Buy a five-day museum and monument pass (carte museés monuments) for your stay in Paris. It’ll save you a fortune in museum admissions and you won’t have to queue at the ticket office every time.

Buy Metro tickets in blocks of 10 (called un carnet): it’s considerably cheaper.

Try and make an effort to speak some French, even if it’s only “please” and “thank you”. It should get you a more sympathetic hearing. Almost everybody involved in tourist-related industries (including restaurants) speaks at least some English, but this is less common outside Paris.

As Gut pointed out, you’re likely to get further with British English terms than with US English. “Bathroom” for “toilet” is the obvious example, but I’m sure there are others (“gas” for “petrol”, for example). [By the way, do any American houses have an arrangement in which the lavatory is in a separate room from the bath? If so, what do you call is?]

Don’t expect Parisians to be any more polite than, say, New Yorkers.

You should strongly consider making a day trip to Versailles, which is very easy to reach from Paris by train and IIRC entry is covered by the museum pass. As with many of the state-run sites, you will be required to take a guided tour (available in English at no extra cost), rather than being left to wander round freely.

A decent three course meal with wine, if you have the set menu, can end up costing less than 150FF (~ $20), even in Paris. If you don’t have the set menu, a similar meal in the same restraurant could cost twice as much or more. Snacks and fast food can work out very expensive by comparison with the US.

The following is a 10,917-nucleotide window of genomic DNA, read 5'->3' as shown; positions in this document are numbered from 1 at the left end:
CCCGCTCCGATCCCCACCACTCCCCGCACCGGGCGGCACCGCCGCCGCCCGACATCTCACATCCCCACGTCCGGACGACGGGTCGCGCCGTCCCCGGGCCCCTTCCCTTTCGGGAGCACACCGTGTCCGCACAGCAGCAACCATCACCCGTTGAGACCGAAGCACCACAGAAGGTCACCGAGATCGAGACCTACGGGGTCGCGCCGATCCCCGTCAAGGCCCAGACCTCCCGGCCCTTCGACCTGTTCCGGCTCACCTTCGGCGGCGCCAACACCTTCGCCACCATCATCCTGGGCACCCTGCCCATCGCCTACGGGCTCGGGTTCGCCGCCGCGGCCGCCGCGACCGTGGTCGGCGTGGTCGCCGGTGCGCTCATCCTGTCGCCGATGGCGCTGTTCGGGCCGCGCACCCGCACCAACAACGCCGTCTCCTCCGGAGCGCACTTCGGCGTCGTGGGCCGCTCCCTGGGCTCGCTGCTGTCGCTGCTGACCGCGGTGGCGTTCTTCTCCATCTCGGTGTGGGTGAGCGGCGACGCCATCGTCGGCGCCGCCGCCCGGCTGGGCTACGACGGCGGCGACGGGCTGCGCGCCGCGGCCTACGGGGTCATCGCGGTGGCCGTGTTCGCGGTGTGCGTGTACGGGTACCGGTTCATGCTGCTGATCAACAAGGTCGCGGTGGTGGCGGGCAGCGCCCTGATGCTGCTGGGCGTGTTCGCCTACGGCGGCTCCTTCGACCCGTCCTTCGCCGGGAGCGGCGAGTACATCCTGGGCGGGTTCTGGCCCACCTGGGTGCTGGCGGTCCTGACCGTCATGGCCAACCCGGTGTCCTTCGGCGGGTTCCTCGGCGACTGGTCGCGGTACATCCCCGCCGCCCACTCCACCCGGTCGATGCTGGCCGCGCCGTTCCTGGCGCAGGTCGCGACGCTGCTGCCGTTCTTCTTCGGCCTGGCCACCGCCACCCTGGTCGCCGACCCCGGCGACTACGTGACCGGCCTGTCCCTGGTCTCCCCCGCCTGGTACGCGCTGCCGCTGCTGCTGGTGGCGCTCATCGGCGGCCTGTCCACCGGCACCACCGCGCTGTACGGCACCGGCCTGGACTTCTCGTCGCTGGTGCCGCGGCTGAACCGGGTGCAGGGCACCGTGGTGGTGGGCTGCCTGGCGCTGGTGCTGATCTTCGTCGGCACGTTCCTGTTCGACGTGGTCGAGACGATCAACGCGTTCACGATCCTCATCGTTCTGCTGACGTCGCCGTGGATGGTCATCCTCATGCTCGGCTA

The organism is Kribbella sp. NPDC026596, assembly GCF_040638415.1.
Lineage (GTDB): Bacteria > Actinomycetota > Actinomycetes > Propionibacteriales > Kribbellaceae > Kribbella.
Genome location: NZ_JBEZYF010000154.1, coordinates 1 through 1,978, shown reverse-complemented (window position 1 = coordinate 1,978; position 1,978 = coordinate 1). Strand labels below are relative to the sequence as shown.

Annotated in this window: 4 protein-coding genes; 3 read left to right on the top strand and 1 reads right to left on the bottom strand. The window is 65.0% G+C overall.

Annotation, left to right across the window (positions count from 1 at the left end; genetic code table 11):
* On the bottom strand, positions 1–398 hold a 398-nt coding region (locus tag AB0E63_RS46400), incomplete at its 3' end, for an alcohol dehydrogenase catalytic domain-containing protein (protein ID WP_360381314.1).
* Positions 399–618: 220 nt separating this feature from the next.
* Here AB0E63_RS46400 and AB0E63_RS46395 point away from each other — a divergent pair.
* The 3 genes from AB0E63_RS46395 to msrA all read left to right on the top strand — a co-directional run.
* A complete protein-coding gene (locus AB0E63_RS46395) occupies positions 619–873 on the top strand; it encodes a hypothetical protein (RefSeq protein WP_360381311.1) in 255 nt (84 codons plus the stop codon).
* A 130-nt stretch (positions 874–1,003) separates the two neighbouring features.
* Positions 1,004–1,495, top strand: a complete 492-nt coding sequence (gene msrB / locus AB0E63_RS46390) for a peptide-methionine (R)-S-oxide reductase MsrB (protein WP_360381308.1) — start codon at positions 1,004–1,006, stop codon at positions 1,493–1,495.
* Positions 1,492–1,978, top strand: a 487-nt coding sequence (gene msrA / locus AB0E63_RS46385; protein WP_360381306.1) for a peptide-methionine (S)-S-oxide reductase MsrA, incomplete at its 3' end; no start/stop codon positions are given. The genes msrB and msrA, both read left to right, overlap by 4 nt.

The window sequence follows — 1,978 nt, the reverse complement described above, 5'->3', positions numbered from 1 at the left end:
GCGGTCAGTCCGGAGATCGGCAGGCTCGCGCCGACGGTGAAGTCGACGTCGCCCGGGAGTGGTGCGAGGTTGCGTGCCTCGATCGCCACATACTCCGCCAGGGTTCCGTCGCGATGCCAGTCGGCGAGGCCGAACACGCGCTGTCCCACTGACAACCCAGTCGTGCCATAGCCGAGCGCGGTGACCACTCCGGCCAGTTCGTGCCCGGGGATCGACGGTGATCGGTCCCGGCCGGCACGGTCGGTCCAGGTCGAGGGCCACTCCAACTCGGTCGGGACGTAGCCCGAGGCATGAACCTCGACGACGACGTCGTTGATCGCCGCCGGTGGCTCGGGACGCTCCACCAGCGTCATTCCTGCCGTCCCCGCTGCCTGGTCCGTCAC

The Michelin green guide to Paris is very good, as is the British Time Out Guide.

I’ll second Rocket’s nominations for Angers and Saumur. The latter has a mushroom museum which is worth seeing just for the novelty value and is actually more interesting than it sounds.

The Channel coast is swarming with Brits buying cheap fags and booze, but there are one or two nice spots, if you stay away from the main ferry ports.

That’s “musées”. I had to cut and paste the é from Word.

Because of the high cost of fuel here in Europe it is worth considering hiring a diesel car while in France. In comparison diesel is quite cheap compared to gasoline. Don’t worry about the lack of performance - the new HDI engines from Citreon and Peugeot give plenty of power and with the bonus of about 50 (UK) miles per gallon.(sorry about thelack of accent in Citreon !!)

Gotta agree with Rocket88 on Mont St. Michel – it’s stunning for the first hour or so, disappointingly expensive and crowded after that. I did it as a day trip from St. Malo (which is also touristy, but well worth seeing) and found myself wishing I’d made it a half-day trip.